[The following letter has been transcribed as it appears in the above text. No changes or corrections have been made to the spelling of the words in the document.] 

CHARLES R.

Trusty and well beloved, wee greet you well, wee doubt not but you have heard of the disorders in our Colony of Virginia, raised and continued by Nathaniell Bacon the younger, who hath made himself the head and leader of a rebellion there, to the great detriment of that Colony, and the danger of others, near adjoyning  thereunto, having confidence therefore in your loyalty, and that you abhor such desperate and treasonable actions, and to prevent the contagion of so bad an example in other Colonies upon that tract belonging to our Crowne; wee have thought fitt to signifie our pleasure unto you, and hereby to require that if the said Nathaniel Bacon, or any of his accomplices in that rebellion, shall for their safety or otherwise, retreat, or resort into that Province of our Colony of New England, under your jurisdiction, or any part thereof, you cause him, them, and every of them, to be forthwith seized and secured, and then give immediate notice thereof, to the Governour or Commander in chief in Virginia, to the end such further course may be taken with them as shall be agreeable to law. And wee doe further require you to issue forth proclamation streightly, forbidding all and every the planters or inhabitants of your said Province to joyne with the said rebells, or to afford them any arms, ammunition, provisions, or assistance of any kind whatsoever, but contrarily enjoyning those under your jurisdiction to oppose the said rebells in all things as there shall be occasion–and so wee bid farewell. Given at our Court in White Hall, the 3d day of November, 1675, in the eight and twentieth year of our Reigne.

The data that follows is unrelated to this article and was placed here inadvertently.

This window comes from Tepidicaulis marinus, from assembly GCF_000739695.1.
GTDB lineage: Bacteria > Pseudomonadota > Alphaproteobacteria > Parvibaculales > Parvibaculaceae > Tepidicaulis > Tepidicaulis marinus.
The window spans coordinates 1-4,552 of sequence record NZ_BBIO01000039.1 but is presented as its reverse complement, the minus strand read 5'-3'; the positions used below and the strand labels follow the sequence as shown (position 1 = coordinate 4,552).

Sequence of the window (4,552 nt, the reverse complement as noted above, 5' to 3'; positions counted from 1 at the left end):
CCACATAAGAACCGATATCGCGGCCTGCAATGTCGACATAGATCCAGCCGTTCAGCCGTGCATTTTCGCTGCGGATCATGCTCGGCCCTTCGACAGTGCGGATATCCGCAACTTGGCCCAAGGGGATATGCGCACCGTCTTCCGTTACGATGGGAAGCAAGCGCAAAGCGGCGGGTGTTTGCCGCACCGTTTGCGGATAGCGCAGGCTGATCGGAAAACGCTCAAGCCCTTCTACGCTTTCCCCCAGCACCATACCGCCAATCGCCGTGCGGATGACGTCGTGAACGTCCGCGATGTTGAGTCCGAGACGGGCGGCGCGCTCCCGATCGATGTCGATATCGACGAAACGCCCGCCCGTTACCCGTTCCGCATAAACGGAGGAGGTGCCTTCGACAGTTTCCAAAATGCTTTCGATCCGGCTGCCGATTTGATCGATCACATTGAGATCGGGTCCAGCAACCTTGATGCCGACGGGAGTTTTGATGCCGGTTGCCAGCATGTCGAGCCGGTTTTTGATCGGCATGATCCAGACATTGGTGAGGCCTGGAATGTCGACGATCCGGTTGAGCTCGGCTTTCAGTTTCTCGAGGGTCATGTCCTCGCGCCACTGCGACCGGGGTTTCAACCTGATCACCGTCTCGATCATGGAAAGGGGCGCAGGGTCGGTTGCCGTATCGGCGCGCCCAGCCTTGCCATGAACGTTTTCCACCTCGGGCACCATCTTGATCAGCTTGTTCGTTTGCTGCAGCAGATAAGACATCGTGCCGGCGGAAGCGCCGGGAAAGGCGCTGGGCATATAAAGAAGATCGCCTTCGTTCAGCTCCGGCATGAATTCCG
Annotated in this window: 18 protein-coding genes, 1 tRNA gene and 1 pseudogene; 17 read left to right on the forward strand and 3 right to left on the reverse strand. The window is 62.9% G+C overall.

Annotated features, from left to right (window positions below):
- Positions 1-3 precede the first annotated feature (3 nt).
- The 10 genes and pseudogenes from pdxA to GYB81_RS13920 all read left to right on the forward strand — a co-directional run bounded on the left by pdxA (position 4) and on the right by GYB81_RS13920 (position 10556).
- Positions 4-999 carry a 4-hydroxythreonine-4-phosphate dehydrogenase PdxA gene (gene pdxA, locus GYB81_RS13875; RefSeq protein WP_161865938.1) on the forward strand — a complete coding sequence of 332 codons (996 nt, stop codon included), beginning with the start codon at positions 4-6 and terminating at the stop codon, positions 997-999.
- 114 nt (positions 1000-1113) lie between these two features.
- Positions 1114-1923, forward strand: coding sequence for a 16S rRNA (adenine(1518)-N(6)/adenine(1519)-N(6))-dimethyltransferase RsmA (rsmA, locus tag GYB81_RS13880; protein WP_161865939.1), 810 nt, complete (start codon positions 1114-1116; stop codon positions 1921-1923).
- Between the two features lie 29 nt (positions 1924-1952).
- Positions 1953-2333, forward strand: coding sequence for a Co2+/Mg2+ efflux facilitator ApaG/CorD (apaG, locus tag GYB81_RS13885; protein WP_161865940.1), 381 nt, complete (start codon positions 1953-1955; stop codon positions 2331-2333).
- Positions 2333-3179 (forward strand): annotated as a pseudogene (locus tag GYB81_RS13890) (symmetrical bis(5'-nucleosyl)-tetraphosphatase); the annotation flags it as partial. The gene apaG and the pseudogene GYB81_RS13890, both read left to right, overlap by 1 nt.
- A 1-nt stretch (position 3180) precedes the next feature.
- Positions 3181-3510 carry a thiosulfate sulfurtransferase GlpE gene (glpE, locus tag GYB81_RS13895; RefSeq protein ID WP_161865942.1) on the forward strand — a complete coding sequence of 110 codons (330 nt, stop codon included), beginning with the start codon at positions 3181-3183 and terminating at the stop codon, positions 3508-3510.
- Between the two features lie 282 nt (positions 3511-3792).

By his Majesties command.

H. COVENTRY

To our trusty and well beloved, the governour and Councill of the Colony of Connecticut, in New England.

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Filed under 1670'S, Charles II, Colonial America, Connecticut, Government, Great Britain, History, New England, Posted by Caroline Fuchs

Item of the Day: An Address to the People of England, Scotland, and Ireland (1775)

Full Title: An Address to the People of England, Scotland, and Ireland, on the present Important Crisis of Affairs. By Catharine Macaulay. Printed by R. Cruttwell, in Bath, for Edward and Charles Dilly, in the Poultry, London, MDCCLXXV. [1775]

 

AN

ADDRESS, &C.

THE advantage of a second opportunity to correct a mistake, when the first has been neglected, is a happiness which few individuals, or bodies of men, experience; and a blessing which, if it oftener occurred in the affairs of life, would enable most of us to avoid the greater part of the misery which at present appears inseparable to the human state.

The Electors of this kingdom, however, have shewn themselves incorrigible, by recently abusing what the author of The Patriot justly calls a high dignity, and important trust; and this after a ruinous experience of the effects of a former ill-placed confidence.

It is not to be supposed, that either the beauty of justice, the interests of liberty, or the welfare of individuals, as united to the common good, can have any avail with men, who, at this important crisis of British affairs, could reject the wise example set them by the city of London, in requiring a test from those they elected in to the representative office; a test which, had it been generally taken, and religiously observed, would have dispersed the dark cloud which hangs over the empire, restored the former spendor of the nation, and given a renewed strength, vigour, and purity, to the British consitution.